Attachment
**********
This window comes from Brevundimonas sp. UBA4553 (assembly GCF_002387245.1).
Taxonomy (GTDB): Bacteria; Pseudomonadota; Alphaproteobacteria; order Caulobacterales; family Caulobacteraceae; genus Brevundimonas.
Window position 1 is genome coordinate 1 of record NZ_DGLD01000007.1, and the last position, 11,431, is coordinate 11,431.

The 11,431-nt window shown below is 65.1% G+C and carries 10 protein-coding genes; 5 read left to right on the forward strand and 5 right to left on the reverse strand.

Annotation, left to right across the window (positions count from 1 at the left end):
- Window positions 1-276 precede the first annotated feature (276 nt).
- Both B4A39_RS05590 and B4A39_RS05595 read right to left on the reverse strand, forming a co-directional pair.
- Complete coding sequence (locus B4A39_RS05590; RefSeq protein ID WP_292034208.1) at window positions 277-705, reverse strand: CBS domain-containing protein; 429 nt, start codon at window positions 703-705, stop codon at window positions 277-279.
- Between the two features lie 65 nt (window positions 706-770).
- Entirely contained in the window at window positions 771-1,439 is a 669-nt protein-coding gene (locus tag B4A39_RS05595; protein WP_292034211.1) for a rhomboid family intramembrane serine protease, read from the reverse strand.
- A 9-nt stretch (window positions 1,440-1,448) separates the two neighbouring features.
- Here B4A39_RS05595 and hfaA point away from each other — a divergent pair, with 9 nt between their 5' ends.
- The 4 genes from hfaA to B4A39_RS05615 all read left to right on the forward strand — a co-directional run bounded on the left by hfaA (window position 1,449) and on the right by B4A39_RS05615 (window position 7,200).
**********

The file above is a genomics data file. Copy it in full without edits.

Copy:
This window comes from Brevundimonas sp. UBA4553 (assembly GCF_002387245.1).
Taxonomy (GTDB): Bacteria; Pseudomonadota; Alphaproteobacteria; order Caulobacterales; family Caulobacteraceae; genus Brevundimonas.
Window position 1 is genome coordinate 1 of record NZ_DGLD01000007.1, and the last position, 11,431, is coordinate 11,431.

The 11,431-nt window shown below is 65.1% G+C and carries 10 protein-coding genes; 5 read left to right on the forward strand and 5 right to left on the reverse strand.

Annotation, left to right across the window (positions count from 1 at the left end):
- Window positions 1-276 precede the first annotated feature (276 nt).
- Both B4A39_RS05590 and B4A39_RS05595 read right to left on the reverse strand, forming a co-directional pair.
- Complete coding sequence (locus B4A39_RS05590; RefSeq protein ID WP_292034208.1) at window positions 277-705, reverse strand: CBS domain-containing protein; 429 nt, start codon at window positions 703-705, stop codon at window positions 277-279.
- Between the two features lie 65 nt (window positions 706-770).
- Entirely contained in the window at window positions 771-1,439 is a 669-nt protein-coding gene (locus tag B4A39_RS05595; protein WP_292034211.1) for a rhomboid family intramembrane serine protease, read from the reverse strand.
- A 9-nt stretch (window positions 1,440-1,448) separates the two neighbouring features.
- Here B4A39_RS05595 and hfaA point away from each other — a divergent pair, with 9 nt between their 5' ends.
- The 4 genes from hfaA to B4A39_RS05615 all read left to right on the forward strand — a co-directional run bounded on the left by hfaA (window position 1,449) and on the right by B4A39_RS05615 (window position 7,200).